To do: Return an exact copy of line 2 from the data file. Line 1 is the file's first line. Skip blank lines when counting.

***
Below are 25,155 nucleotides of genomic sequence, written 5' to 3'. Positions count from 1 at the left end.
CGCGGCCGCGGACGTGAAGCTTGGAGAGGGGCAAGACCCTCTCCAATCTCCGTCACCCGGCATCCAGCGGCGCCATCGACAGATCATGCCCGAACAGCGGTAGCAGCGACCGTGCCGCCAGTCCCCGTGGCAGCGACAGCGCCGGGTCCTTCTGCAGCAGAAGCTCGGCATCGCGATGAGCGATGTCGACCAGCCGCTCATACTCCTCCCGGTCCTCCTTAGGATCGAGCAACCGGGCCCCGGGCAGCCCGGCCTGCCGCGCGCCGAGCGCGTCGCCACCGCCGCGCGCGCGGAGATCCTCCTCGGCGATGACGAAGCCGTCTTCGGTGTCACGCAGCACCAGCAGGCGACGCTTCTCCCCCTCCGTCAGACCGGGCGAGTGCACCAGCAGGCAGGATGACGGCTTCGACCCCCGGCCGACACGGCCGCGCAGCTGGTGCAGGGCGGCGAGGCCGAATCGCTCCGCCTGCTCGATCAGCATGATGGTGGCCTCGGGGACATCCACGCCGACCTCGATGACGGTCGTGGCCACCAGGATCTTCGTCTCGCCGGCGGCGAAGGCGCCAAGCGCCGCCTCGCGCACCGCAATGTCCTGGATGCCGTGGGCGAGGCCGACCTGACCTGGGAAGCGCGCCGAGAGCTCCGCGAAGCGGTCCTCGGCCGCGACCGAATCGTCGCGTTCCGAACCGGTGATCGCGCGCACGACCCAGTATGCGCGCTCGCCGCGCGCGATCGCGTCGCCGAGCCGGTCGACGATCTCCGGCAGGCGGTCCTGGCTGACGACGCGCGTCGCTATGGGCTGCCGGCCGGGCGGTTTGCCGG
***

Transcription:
CGCGGCCGCGGACGTGAAGCTTGGAGAGGGGCAAGACCCTCTCCAATCTCCGTCACCCGGCATCCAGCGGCGCCATCGACAGATCATGCCCGAACAGCGGTAGCAGCGACCGTGCCGCCAGTCCCCGTGGCAGCGACAGCGCCGGGTCCTTCTGCAGCAGAAGCTCGGCATCGCGATGAGCGATGTCGACCAGCCGCTCATACTCCTCCCGGTCCTCCTTAGGATCGAGCAACCGGGCCCCGGGCAGCCCGGCCTGCCGCGCGCCGAGCGCGTCGCCACCGCCGCGCGCGCGGAGATCCTCCTCGGCGATGACGAAGCCGTCTTCGGTGTCACGCAGCACCAGCAGGCGACGCTTCTCCCCCTCCGTCAGACCGGGCGAGTGCACCAGCAGGCAGGATGACGGCTTCGACCCCCGGCCGACACGGCCGCGCAGCTGGTGCAGGGCGGCGAGGCCGAATCGCTCCGCCTGCTCGATCAGCATGATGGTGGCCTCGGGGACATCCACGCCGACCTCGATGACGGTCGTGGCCACCAGGATCTTCGTCTCGCCGGCGGCGAAGGCGCCAAGCGCCGCCTCGCGCACCGCAATGTCCTGGATGCCGTGGGCGAGGCCGACCTGACCTGGGAAGCGCGCCGAGAGCTCCGCGAAGCGGTCCTCGGCCGCGACCGAATCGTCGCGTTCCGAACCGGTGATCGCGCGCACGACCCAGTATGCGCGCTCGCCGCGCGCGATCGCGTCGCCGAGCCGGTCGACGATCTCCGGCAGGCGGTCCTGGCTGACGACGCGCGTCGCTATGGGCTGCCGGCCGGGCGGTTTGCCGG